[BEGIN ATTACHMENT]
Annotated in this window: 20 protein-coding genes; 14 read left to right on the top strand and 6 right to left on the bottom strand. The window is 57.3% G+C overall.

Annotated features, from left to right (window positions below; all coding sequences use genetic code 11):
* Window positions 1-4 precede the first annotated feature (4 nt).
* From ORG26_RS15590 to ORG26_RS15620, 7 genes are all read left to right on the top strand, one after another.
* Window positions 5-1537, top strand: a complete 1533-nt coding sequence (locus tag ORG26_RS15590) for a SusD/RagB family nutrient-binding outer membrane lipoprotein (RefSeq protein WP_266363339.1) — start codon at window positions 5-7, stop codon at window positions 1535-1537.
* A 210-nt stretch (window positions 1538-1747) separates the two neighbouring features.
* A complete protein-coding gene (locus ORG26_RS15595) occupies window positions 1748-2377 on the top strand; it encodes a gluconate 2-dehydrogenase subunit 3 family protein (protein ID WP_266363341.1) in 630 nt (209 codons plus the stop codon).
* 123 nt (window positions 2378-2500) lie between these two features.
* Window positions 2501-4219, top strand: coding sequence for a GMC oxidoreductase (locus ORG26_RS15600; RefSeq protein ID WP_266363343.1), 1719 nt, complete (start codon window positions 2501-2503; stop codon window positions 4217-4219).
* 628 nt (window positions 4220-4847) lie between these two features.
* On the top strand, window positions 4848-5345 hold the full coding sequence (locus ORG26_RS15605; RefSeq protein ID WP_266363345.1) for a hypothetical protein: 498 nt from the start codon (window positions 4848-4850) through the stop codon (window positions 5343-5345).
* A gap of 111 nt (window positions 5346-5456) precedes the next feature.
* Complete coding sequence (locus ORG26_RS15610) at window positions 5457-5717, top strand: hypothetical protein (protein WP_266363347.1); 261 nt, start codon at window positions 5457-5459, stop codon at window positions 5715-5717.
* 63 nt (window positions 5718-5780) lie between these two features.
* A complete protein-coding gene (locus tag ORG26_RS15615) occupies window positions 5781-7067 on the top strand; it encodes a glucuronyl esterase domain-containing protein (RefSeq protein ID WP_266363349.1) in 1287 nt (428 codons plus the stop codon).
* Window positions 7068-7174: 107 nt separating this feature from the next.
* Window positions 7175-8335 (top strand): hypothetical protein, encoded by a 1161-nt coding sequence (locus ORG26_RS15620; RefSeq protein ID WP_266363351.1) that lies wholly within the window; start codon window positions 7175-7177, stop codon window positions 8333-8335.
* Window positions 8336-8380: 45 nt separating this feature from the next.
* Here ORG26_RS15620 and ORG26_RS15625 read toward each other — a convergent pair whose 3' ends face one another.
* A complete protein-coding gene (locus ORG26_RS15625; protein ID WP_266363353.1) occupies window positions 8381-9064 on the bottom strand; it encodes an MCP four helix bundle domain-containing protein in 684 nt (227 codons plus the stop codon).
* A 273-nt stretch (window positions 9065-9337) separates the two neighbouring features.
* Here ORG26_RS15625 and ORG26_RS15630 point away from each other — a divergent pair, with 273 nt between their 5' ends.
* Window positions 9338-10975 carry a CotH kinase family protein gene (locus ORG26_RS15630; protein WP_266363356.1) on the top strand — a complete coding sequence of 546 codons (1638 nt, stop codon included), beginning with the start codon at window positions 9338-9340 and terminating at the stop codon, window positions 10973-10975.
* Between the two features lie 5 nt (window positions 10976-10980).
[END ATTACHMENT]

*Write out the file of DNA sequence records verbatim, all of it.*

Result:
Annotated in this window: 20 protein-coding genes; 14 read left to right on the top strand and 6 right to left on the bottom strand. The window is 57.3% G+C overall.

Annotated features, from left to right (window positions below; all coding sequences use genetic code 11):
* Window positions 1-4 precede the first annotated feature (4 nt).
* From ORG26_RS15590 to ORG26_RS15620, 7 genes are all read left to right on the top strand, one after another.
* Window positions 5-1537, top strand: a complete 1533-nt coding sequence (locus tag ORG26_RS15590) for a SusD/RagB family nutrient-binding outer membrane lipoprotein (RefSeq protein WP_266363339.1) — start codon at window positions 5-7, stop codon at window positions 1535-1537.
* A 210-nt stretch (window positions 1538-1747) separates the two neighbouring features.
* A complete protein-coding gene (locus ORG26_RS15595) occupies window positions 1748-2377 on the top strand; it encodes a gluconate 2-dehydrogenase subunit 3 family protein (protein ID WP_266363341.1) in 630 nt (209 codons plus the stop codon).
* 123 nt (window positions 2378-2500) lie between these two features.
* Window positions 2501-4219, top strand: coding sequence for a GMC oxidoreductase (locus ORG26_RS15600; RefSeq protein ID WP_266363343.1), 1719 nt, complete (start codon window positions 2501-2503; stop codon window positions 4217-4219).
* 628 nt (window positions 4220-4847) lie between these two features.
* On the top strand, window positions 4848-5345 hold the full coding sequence (locus ORG26_RS15605; RefSeq protein ID WP_266363345.1) for a hypothetical protein: 498 nt from the start codon (window positions 4848-4850) through the stop codon (window positions 5343-5345).
* A gap of 111 nt (window positions 5346-5456) precedes the next feature.
* Complete coding sequence (locus ORG26_RS15610) at window positions 5457-5717, top strand: hypothetical protein (protein WP_266363347.1); 261 nt, start codon at window positions 5457-5459, stop codon at window positions 5715-5717.
* 63 nt (window positions 5718-5780) lie between these two features.
* A complete protein-coding gene (locus tag ORG26_RS15615) occupies window positions 5781-7067 on the top strand; it encodes a glucuronyl esterase domain-containing protein (RefSeq protein ID WP_266363349.1) in 1287 nt (428 codons plus the stop codon).
* Window positions 7068-7174: 107 nt separating this feature from the next.
* Window positions 7175-8335 (top strand): hypothetical protein, encoded by a 1161-nt coding sequence (locus ORG26_RS15620; RefSeq protein ID WP_266363351.1) that lies wholly within the window; start codon window positions 7175-7177, stop codon window positions 8333-8335.
* Window positions 8336-8380: 45 nt separating this feature from the next.
* Here ORG26_RS15620 and ORG26_RS15625 read toward each other — a convergent pair whose 3' ends face one another.
* A complete protein-coding gene (locus ORG26_RS15625; protein ID WP_266363353.1) occupies window positions 8381-9064 on the bottom strand; it encodes an MCP four helix bundle domain-containing protein in 684 nt (227 codons plus the stop codon).
* A 273-nt stretch (window positions 9065-9337) separates the two neighbouring features.
* Here ORG26_RS15625 and ORG26_RS15630 point away from each other — a divergent pair, with 273 nt between their 5' ends.
* Window positions 9338-10975 carry a CotH kinase family protein gene (locus ORG26_RS15630; protein WP_266363356.1) on the top strand — a complete coding sequence of 546 codons (1638 nt, stop codon included), beginning with the start codon at window positions 9338-9340 and terminating at the stop codon, window positions 10973-10975.
* Between the two features lie 5 nt (window positions 10976-10980).